The Compassion of Early Christians

Eusebius of Caesarea (c. AD 263 – 339) was an early church historian. In AD 314, he was made bishop of Caesarea in Palestine.

The last few years have seen a fair share of books arguing that religion is the cause behind all that is wrong with the world. Although the Christian Church has undoubtedly had its hand in a number of morally dubious activities over the years, a more historical perspective suggests that this is only one side of the story.

Famine and war had recently afflicted the city of Caesarea, so when the plague hit in the early fourth-century, the populace was already weakened and unable to withstand this additional blow. The populace began fleeing the city, one of the larger ones of the Roman Empire, for safety in the countryside. However, in the midst of the fleeing inhabitants, at least one group was staying behind, the Christians. As bishop of the city and a historian of the early church, Eusebius, recorded in “The Church History” that during the plague,

All day long some of them [the Christians] tended to the dying and to their burial, countless numbers with no one to care for them.  Others gathered together from all parts of the city a multitude of those withered from famine and distributed bread to them all.

Eusebius goes on to state that because of their compassion in the midst of the plague, the Christians’ “deeds were on everyone’s lips, and they glorified the God of the Christians.  Such actions convinced them that they alone were pious and truly reverent to God.”  A few decades after Eusebius, the last pagan emperor, Julian the Apostate, recognized that the Christian practice of compassion was one cause behind the transformation of the faith from a small movement on the edge of the empire, to cultural ascendancy.  Writing to a pagan priest he said:

“when it came about that the poor were neglected and overlooked by the [pagan] priests, then I think the impious Galilaeans [i.e., Christians] observed this fact and devoted themselves to philanthropy.” *

“[They] support not only their poor, but ours as well, all men see that our people lack aid from us.”

In fact, Julian proposed that pagan priests imitate the Christians’ charity in order to bring about a revival of paganism in the empire.

Julian’s program failed because, among other reasons, the polytheism of ancient Rome was unable to sustain the kind of self-sacrificial love and compassion that Eusebius observed in Caesarea. Cynics might dismiss Eusebius’ account as mere propaganda, since he had an obvious bias as the Christian bishop of the city. However, such dismissal is not as easy with the witness of Julian, for, although he was raised in a Christian setting and thus knew the Christian faith well, he was passionate about his pagan beliefs and sought to undermine the Christian Church. Therefore, he certainly had no reason to present the actions of the Christians in a favorable light.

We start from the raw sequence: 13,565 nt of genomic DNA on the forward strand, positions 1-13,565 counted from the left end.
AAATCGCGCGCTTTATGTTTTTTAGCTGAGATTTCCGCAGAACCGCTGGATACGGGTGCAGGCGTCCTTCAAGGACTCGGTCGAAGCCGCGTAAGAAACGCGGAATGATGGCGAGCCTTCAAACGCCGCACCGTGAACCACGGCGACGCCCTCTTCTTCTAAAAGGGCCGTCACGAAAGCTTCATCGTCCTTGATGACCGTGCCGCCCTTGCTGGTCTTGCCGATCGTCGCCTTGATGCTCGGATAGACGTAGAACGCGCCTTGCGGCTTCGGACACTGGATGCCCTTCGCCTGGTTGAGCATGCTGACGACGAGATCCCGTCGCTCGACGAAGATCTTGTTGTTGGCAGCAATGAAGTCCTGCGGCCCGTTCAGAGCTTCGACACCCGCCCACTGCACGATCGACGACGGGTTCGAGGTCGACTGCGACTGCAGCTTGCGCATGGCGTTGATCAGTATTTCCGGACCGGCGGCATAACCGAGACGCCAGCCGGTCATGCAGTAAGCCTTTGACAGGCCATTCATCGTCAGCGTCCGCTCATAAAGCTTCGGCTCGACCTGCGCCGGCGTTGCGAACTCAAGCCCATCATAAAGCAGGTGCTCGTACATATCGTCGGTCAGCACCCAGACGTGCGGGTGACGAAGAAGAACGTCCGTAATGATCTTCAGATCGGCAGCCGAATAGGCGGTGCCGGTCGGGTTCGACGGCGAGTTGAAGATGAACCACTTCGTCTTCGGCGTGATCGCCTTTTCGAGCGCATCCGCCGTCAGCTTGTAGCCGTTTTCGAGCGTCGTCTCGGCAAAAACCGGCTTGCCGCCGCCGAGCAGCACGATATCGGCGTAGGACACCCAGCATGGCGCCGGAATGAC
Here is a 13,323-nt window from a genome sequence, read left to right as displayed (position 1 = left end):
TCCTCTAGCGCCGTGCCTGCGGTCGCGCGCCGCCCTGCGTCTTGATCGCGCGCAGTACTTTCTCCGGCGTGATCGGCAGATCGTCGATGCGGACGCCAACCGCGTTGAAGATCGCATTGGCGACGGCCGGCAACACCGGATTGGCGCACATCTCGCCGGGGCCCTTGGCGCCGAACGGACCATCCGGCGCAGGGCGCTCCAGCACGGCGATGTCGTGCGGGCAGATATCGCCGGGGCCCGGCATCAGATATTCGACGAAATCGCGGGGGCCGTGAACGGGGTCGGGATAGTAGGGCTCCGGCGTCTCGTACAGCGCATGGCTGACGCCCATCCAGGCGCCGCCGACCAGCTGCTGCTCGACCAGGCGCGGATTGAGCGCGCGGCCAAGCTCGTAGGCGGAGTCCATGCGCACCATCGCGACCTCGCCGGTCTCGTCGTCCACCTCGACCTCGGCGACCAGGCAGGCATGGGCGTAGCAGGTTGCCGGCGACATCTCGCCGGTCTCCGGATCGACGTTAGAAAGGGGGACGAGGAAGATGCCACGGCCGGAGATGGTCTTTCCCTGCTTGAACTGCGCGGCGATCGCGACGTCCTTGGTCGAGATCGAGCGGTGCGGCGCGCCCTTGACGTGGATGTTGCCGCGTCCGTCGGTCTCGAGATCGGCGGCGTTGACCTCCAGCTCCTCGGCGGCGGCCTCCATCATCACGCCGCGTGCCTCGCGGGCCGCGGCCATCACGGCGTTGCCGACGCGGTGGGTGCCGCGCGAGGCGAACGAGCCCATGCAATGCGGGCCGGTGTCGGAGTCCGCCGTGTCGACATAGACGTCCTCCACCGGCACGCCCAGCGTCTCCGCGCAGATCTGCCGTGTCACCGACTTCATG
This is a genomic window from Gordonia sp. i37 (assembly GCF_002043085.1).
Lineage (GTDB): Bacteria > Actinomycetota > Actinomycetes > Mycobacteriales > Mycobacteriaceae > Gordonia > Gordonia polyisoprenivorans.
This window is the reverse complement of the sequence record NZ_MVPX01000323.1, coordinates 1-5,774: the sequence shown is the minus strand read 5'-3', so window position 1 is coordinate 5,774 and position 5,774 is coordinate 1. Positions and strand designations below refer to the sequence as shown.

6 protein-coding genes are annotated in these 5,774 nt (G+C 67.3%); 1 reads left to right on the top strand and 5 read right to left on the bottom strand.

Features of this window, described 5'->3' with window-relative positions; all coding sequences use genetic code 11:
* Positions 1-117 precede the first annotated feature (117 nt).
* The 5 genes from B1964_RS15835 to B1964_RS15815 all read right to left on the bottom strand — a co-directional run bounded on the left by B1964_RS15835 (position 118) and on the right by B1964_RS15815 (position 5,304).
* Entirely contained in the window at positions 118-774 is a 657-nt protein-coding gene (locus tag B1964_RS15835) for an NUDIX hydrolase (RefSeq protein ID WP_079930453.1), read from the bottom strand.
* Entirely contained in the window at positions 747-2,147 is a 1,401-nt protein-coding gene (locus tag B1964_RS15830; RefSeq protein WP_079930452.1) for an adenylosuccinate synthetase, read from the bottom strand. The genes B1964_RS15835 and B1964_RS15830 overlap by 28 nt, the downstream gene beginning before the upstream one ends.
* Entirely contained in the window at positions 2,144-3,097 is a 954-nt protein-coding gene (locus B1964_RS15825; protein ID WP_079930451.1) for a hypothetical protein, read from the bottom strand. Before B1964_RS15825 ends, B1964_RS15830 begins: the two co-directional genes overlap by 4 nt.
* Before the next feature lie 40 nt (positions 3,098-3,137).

Christians throughout the centuries have failed terribly at times to live up to their high calling, providing ample ammunition for those wishing to take cheap shots at the Church’s legitimacy. However, alongside such failures are stories that tell how the followers of Jesus Christ went well beyond their non-Christian counterparts – and often still do today – to show compassion to others in imitation of the One who did not consider His own interests, but the interests of others. This side of the story needs to be told as well.

* Julian, Fragment of a Letter to a Priest, 337, in The Works of the Emperor Julian, II, trans. Wilmer Cave Wright (New York: The MacMillan Co., 1913). Julian is not referring to the specific instance that Eusebius cites, but is referring to Christian charity more generally.  Elsewhere, Julian stated regarding the Christians, “it is their benevolence to strangers, their care for the graves of the dead and the pretended holiness of their lives that have done most to increase atheism” (To Arsacius, High-Priest of Galatia, 69; in The Works of the Emperor Julian, III, trans. Wilmer Cave Wright [New York: G. P. Putnam’s Sons, 1923]).  He went on to say that “I believe that we [i.e., the pagans] ought really and truly to practise every one of these virtues.”  Julian’s program of moral reform forbade priests from going to licentious theaters and to sacred games at which women were present.  He also encouraged priests to demonstrate hospitality by establishing hostels for travelers and distributing money to the poor.  As a former Christian, Julian knew the Christian ethic well.  Echoing the words of Jesus about the greatest commandment, Julian summarized the requirements for appointment to the pagan priesthood as love for (the pagan) gods and love for man (To Arsacius, 69-70; cf. Fragment of a Letter to a Priest, 336-37).

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